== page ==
employer debt assistance

Some companies are wisely stepping up to help younger workers pay of their student loans.

The way to workers’ hearts is often through their wallets, but many existing benefits programs fall short of the mark. After all, younger workers aren’t necessarily impressed with retirement plans that won’t benefit them for decades to come. This is especially true if they’re saddled with thousands of dollars in student loan debt.

Recognizing the benefits disconnect for younger employees burdened by such loans, some companies are stepping up to the plate to assist in the pay-down process. Heavy-hitters such as PwC, Natixis and Chegg have rolled out student loan debt assistance programs meant to help longer-term, loyal employees ease some of their immediate financial burdens.

Student loan payoff programs are not necessarily new; some colleges and government agencies have offered them for years. Known as Loan Repayment Assistance Plans (LRAPs), these benefits have been held primarily by those working at certain colleges or in the government sector. In many cases, LRAPs have been reserved for employees with costly degrees, such as those in STEM fields, law or medicine.

Natixis, PwC and others are playing off the LRAP idea to offer tangible, important benefits to all workers saddled with student loan debt. As Millennials have officially overtaken Generation X as the largest generation in the workforce, more employees find themselves carrying the heavy baggage of student loans. For employees coming straight out of college, the benefit can be a big attractor. Student loan debt recently reached an all-time high of $1.2 trillion.

With only an estimated 3% of companies offering repayment assistance so far, firms that add this benefit are writing the rules for themselves, many using the carrot as a way to foster retention.

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Online bookseller Chegg.com launched its program in April 2015. It offers $1,000 a year in student loan repayment assistance for as long as a person works at the company. The benefit is available to any full-time employee with outstanding debt. To streamline the process, Chegg partners with Tuition.io to send payments directly to an employee’s loan servicer. The benefits, however, are taxable.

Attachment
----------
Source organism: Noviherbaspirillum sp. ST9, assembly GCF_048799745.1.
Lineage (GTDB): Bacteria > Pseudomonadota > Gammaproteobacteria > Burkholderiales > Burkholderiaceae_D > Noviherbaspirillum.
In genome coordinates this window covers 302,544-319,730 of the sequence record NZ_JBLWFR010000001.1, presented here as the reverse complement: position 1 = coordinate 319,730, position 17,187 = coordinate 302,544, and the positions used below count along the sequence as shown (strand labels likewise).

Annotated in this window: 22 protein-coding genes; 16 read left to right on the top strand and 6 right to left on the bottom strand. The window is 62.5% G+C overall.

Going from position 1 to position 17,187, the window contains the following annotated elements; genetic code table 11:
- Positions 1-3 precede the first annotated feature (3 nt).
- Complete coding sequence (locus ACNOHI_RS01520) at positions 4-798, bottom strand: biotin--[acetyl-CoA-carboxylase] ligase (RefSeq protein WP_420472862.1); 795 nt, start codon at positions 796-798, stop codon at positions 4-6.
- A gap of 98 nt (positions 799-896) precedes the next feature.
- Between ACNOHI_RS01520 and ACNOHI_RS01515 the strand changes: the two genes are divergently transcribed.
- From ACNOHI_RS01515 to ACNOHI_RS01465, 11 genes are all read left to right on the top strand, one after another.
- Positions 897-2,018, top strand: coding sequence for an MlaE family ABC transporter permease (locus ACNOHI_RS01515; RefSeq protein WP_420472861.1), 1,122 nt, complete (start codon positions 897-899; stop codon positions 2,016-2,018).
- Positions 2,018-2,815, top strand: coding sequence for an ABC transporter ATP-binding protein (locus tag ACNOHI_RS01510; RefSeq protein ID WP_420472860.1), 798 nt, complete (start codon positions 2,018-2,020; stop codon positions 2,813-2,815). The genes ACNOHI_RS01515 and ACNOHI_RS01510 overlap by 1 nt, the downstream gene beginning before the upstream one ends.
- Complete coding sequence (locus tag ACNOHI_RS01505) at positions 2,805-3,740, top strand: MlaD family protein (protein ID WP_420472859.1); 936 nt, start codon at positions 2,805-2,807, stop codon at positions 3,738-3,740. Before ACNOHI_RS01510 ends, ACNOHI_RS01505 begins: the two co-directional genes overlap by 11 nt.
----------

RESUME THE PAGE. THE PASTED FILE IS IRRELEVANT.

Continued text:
Natixis, a Boston-based global asset management firm, intends to start its program on Jan. 1, 2016. This company is using the benefit as a tool to retain long-term employees. The new benefit will pay $10,000 over six years with $5,000 up front and $1,000 each year until the threshold is hit. The caveat here is employees have to be with the company for at least five years to be eligible. Rather than pay loan servicers directly, Natixis intends to pay out the perk like a regular paycheck. The benefit is taxable.

Natixis’ decision to roll out the new benefit was prompted by its realization that many people were putting off retirement savings because of student loan debt. In its 2015 Retirement Plan Participant Study, the company found that nearly 23% of Americans and more than one-third (35%) of Millennials do not contribute to company-sponsored retirement plans because of a desire to prioritize student loan payments.

Whether student loan assistance programs will promote earlier retirement savings, as Natixis hopes, remains unclear. The trend in providing this benefit is growing though, which means time will soon tell.

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